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in reply to Mojo: non-blocking API calls

If feasible, please try to show some of the relevant code snips you have now, perhaps with comments in the areas you feel that could use some performance gains.

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Re^2: Mojo: non-blocking API calls
by Beatnik (Parson) on Nov 27, 2016 at 22:35 UTC
    No specific code for the non-blocking right now. I'm currently only loading from the database but the release candidate will need to work the application. Each API call can take a few seconds. With bulk changes on the data, I'm trying to limit the wait for the user. I was considering Minion to run the synchronization process as a background job but that won't update the application immediately. My API module is Net::Cisco::ACS, which is based on LWP::UserAgent. As far as I can tell from looking at Mojo::UserAgent, I should not have any issue swapping out the code. My only concern is where I would need to add the IOLoop block? Would my module method need something extra? I'll need to do some more reading on this, I guess :)


    Greetz
    Beatnik
    ... I'm belgian but I don't play one on TV.
      "I'll need to do some more reading on this, I guess"

      Quite probable. From what you're describing, it's a shot in the dark unless one of the monks has experience in exactly what you're dealing with.

      After reading more, and with some testing, you should be able to provide code snips that show the issue in action. I can think of a few things off the bat, but I'm afraid they'll be irrelevant and slant this thread sideways for no reason.

      For instance... in one of my apps recently using Dancer2, I had to sway from their db plugin so that I could run my db inserts/updates inside of an event outside the main application, so that there was no holdup. That won't work in all cases though, so keep us apprised on what you find when you can get a bit more specific.

Re^2: Mojo: non-blocking API calls
by Beatnik (Parson) on Nov 28, 2016 at 12:21 UTC
    Pseudo code would be something like:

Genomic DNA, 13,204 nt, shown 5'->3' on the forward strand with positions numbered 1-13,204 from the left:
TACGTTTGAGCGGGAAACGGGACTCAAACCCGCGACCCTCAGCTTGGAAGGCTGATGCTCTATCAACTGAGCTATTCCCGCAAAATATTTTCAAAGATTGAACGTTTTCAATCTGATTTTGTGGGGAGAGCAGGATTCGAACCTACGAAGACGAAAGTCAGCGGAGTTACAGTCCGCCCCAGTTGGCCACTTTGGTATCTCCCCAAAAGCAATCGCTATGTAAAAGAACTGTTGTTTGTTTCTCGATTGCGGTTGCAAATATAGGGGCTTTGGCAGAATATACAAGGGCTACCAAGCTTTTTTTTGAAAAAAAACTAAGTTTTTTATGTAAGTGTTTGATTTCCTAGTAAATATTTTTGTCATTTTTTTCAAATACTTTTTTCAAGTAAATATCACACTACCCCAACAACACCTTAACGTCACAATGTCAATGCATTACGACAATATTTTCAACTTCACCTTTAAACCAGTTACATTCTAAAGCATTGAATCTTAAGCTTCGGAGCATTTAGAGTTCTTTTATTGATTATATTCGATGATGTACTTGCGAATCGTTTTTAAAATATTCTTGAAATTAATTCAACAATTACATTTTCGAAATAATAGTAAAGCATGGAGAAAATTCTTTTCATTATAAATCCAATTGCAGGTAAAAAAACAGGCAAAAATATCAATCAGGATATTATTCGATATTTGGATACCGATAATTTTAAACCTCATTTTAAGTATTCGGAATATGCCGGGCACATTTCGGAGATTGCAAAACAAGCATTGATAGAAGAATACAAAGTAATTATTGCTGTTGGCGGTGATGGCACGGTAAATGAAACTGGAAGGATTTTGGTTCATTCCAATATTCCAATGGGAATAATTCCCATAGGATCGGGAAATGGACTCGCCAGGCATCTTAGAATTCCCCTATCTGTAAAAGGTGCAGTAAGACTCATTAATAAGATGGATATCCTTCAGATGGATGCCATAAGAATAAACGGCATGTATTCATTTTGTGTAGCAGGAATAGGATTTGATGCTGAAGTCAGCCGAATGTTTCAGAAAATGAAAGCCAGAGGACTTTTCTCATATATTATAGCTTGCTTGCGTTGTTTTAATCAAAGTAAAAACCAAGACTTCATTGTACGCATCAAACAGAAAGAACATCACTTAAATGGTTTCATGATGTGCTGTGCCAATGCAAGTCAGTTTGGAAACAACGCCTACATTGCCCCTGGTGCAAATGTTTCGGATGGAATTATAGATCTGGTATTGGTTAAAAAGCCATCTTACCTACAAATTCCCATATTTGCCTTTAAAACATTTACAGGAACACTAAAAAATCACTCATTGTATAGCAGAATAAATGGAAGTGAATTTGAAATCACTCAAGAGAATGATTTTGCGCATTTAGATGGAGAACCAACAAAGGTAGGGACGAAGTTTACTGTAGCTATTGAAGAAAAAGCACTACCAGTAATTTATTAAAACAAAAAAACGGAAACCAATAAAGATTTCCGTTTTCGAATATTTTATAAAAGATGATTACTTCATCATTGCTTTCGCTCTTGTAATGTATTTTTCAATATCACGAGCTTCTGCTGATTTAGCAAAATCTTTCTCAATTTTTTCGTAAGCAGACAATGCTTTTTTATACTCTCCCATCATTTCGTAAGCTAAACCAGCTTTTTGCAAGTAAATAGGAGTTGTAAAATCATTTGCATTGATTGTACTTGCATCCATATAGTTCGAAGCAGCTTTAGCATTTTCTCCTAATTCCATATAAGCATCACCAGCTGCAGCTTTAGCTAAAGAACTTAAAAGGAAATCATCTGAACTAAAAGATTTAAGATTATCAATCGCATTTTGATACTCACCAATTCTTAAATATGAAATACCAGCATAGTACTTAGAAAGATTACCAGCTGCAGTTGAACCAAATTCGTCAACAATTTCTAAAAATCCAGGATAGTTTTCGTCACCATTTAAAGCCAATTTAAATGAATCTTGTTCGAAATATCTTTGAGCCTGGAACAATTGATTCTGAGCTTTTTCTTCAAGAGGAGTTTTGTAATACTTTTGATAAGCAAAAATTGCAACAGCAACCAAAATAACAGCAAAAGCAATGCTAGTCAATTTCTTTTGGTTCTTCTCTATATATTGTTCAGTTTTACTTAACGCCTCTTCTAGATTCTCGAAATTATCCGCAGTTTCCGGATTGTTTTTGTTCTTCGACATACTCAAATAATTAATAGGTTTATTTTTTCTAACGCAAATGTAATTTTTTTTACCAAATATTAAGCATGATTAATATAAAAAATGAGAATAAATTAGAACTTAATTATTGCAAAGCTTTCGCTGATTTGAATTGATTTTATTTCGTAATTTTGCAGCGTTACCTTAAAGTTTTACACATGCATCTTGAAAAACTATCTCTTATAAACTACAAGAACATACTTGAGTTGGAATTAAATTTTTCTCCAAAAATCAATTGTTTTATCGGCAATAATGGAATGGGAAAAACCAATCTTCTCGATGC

sub save { my $self = shift; my $acs = Net::Cisco::ACS->new("hostname"=>"localhost"); my $user = Net::Cisco::ACS::User->new("username"=>"foobar"); $acs->create($user); # Blocking code # Calling create will take a few seconds } sub list { my $self = shift; my $acs = Net::Cisco::ACS->new("hostname" => "localhost"); my %users = $acs->users; # Blocking code # Calling users will take a few seconds }
    I don't need to call the API at that specific time. My original approach was to flag the record in my local database as 'created' or 'modified' and run a background process to make sure the local database synchronizes all flagged records with the application using the API. The list method would then only read from the database and make adjustments in the database.


    Greetz
    Beatnik
    ... I'm belgian but I don't play one on TV.

      Perhaps something as simple as forking is all you need. Here's an example that kind of simulates what I think you're trying to do. Essentially, we create an API object with a couple of methods. Instead of calling them directly, we pass the object and the sub we want to call on it to a forking routine from within a local sub (save(), users()), and then let it work in the background while the main script carries on.

      At the end of the script, we wait until all forked processes have completed before we exit.

      use warnings; use strict; package Thing; { sub new { return bless {}, shift; } sub users { print "in ". __PACKAGE__ . " execing users()\n"; sleep 2; # simulate long API call print "done API users()\n"; } sub save { print "in ". __PACKAGE__ . " execing save()\n"; sleep 2; # simulate long API call print "done API save()\n"; } } package main; use Parallel::ForkManager; my $max_forks = 10; my $fork = new Parallel::ForkManager($max_forks); my $api = Thing->new; print "doing stuff in main...\n"; print "calling main::save()...\n"; save($api); print "continuing in main, save() API call isn't blocking\n"; print "calling main::users()...\n"; users($api); print "finished in main, waiting for forks to finish\n"; $fork->wait_all_children; sub save { my $api = shift; fork_api_call($api, 'save'); print "forked API save...\n"; } sub users { my $api = shift; fork_api_call($api, 'users'); print "forked API users...\n"; } sub fork_api_call { my ($api, $sub) = @_; for (0..$max_forks){ $fork->start and last; $api->$sub(); $fork->finish; } }

      Output:

      doing stuff in main... calling main::save()... forked API save... continuing in main, save() API call isn't blocking calling main::users()... in Thing execing save() forked API users... finished in main, waiting for forks to finish in Thing execing users() done API save() done API users()